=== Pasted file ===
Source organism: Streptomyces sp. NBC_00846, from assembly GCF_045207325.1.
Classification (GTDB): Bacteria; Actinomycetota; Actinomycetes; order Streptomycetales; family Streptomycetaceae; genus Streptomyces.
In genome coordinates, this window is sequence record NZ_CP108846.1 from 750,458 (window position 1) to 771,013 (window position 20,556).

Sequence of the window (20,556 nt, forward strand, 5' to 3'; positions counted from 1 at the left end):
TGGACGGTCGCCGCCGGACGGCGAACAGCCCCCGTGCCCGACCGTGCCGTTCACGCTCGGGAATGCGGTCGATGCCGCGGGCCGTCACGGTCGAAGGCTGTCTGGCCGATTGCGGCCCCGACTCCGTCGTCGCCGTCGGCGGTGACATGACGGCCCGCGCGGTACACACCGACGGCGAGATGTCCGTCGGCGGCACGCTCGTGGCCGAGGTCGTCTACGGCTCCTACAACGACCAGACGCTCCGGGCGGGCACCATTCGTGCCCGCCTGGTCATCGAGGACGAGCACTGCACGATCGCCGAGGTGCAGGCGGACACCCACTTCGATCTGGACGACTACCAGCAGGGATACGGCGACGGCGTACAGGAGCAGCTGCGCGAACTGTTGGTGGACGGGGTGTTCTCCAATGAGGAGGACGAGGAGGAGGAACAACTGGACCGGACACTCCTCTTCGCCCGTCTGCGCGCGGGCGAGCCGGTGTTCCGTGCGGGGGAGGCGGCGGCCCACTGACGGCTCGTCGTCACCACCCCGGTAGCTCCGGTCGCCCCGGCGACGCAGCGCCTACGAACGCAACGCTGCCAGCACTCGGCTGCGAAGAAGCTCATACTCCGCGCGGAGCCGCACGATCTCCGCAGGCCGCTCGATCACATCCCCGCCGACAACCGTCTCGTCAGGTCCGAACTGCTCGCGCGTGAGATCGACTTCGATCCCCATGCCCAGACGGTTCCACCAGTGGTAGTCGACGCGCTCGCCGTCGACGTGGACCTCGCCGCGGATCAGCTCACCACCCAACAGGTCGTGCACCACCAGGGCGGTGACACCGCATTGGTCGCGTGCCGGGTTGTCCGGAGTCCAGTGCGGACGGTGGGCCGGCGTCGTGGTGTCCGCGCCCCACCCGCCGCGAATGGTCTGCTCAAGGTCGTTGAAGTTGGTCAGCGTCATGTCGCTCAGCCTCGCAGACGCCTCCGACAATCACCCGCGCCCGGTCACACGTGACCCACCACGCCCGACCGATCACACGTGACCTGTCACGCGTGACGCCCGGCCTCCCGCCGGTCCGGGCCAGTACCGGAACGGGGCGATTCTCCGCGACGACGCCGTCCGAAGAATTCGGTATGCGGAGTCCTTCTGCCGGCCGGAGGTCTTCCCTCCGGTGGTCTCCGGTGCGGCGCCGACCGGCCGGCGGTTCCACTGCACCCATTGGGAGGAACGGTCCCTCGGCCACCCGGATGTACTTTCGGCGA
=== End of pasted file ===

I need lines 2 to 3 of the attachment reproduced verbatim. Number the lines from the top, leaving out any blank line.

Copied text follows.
Classification (GTDB): Bacteria; Actinomycetota; Actinomycetes; order Streptomycetales; family Streptomycetaceae; genus Streptomyces.
In genome coordinates, this window is sequence record NZ_CP108846.1 from 750,458 (window position 1) to 771,013 (window position 20,556).